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By Dan Rudy 

Successful rescue of skiers stranded on Harding Glacier


A pair of skiers were successfully rescued Tuesday afternoon, after being stranded on a glacier for four days.

Jennifer Neyman, 36, of Wrangell, and Soldotna resident Christopher Hanna, 45, had been dropped off by airplane on the Kenai Peninsula's expansive Harding Ice Fields for a day trip on April 8. The weather took a turn for the worse, preventing the pilot from picking up the two.

“They were going to be picked up well before dark and the weather turned,” explained Barb Neyman, Jennifer's mother.

Though only planning on a day trip, the two had still come prepared with a tent, supplies and communication devices. Neyman said her daughter was an experienced cross-country skier – Jennifer had actually taken first place in the “Ski Kincaid All Night” competition in 2014, going without sleep for a 24-hour period to complete 111 miles.

Alaska State Troopers reported that Hanna and Neyman were able to keep in touch with a friend using their cell phones, letting them know their tent had been shredded by high winds and snow, and that supplies were running low.

The Seward AST received a report the afternoon of April 9 that the skiers were stranded on Bear Glacier, and contacted the Alaska Rescue Coordination Center of the 11th Air Force for assistance. Located at Joint Base Elmendorf-Richardson, the Alaska RCC operates around the clock, aiding search and rescue efforts across the state and surrounding region.

In an interview provided by the Alaska National Guard Public Affairs office, senior mission controller Capt. John Romspert explained the RRC was unable to assist at that time due to continued bad weather on the glacier. Conditions remained unfavorable throughout Sunday, with zero visibility and winds of up to 30 knots.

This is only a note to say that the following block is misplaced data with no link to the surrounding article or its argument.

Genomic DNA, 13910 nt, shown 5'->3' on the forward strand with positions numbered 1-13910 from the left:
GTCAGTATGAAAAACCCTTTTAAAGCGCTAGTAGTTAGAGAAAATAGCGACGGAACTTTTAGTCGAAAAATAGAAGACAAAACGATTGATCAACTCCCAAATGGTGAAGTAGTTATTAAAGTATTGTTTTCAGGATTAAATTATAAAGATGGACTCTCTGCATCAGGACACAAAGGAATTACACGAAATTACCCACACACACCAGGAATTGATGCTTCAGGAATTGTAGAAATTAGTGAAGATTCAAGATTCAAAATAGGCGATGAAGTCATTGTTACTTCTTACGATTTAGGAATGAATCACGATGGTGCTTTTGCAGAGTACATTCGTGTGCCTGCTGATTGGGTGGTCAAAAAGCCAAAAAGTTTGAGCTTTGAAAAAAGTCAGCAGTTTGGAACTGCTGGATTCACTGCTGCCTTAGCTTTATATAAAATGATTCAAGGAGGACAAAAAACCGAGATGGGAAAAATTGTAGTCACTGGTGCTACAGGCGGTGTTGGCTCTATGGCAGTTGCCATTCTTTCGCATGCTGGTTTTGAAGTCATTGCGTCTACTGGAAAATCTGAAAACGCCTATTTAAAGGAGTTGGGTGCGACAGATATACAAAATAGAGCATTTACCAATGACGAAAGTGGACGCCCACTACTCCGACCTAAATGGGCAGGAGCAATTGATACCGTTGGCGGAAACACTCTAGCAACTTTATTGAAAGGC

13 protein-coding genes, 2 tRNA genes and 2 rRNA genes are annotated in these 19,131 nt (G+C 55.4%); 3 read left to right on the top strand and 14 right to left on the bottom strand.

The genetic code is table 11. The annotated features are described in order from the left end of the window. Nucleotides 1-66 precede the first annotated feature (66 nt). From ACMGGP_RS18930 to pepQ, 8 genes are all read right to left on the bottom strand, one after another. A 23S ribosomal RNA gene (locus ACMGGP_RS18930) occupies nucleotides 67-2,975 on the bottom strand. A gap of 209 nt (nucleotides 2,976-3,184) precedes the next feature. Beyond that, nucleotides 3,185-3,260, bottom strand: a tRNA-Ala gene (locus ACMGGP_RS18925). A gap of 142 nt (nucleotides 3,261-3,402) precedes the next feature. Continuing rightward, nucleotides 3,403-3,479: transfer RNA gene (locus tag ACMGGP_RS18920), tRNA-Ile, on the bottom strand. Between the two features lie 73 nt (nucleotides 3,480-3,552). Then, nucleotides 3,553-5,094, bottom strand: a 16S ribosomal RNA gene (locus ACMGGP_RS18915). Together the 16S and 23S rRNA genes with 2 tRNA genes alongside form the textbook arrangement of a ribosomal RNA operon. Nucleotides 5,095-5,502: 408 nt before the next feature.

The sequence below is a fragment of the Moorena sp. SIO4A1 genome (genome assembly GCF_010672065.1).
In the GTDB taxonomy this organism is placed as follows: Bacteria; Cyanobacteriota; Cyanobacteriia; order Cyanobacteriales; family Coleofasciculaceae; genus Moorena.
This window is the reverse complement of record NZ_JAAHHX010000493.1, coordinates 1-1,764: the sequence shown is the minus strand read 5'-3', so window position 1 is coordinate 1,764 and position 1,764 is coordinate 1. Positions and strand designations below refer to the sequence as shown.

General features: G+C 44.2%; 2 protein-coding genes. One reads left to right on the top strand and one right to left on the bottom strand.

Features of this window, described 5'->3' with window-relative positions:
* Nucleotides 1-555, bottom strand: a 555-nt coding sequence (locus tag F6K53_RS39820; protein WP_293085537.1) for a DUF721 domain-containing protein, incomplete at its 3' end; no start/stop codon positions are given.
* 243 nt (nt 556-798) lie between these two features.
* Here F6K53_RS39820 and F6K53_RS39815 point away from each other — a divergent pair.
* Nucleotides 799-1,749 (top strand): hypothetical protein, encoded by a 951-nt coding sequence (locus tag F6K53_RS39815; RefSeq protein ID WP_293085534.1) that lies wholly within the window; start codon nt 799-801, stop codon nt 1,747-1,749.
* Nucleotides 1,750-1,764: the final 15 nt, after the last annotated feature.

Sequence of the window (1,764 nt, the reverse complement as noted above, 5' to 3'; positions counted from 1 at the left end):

“To kind of give you an example it would be like flying an airplane in a ping pong ball or a snowglobe,” Romspert said.

A search was planned for first light on Monday, and two HC-130 King and three HH-60 Pave Hawk helicopters were deployed.

With the 176th Wing's 210th Rescue Squadron, a Pave Hawk was able to set down a Guardian Angel pararescue team from the 212th RQS about 15 miles away. The team began the overland trek toward Neyman and Hanna with enough supplies for themselves and the two stranded travelers.

A Pave Hawk helicopter did spot the skiers' makeshift shelter during a fly-over, because of the skis they posted at its entry. However, the HH-60 was unable to land due to continued bad weather. The ground team continued on in case the weather did not clear.

The weather cleared on Tuesday afternoon, and at approximately 12:10 p.m., a Pave Hawk helicopter was able to land on the glacier. Pararescuemen on board were able to get to Hanna and Neyman and transport them to Central Peninsula Hospital in Soldotna for evaluation. The two were reportedly in good condition.

“Thank you so much to those rescue people,” Barb Neyman said after receiving word her daughter was safe. She was particularly grateful both to the Air National Guard and to its ground crew for their efforts.


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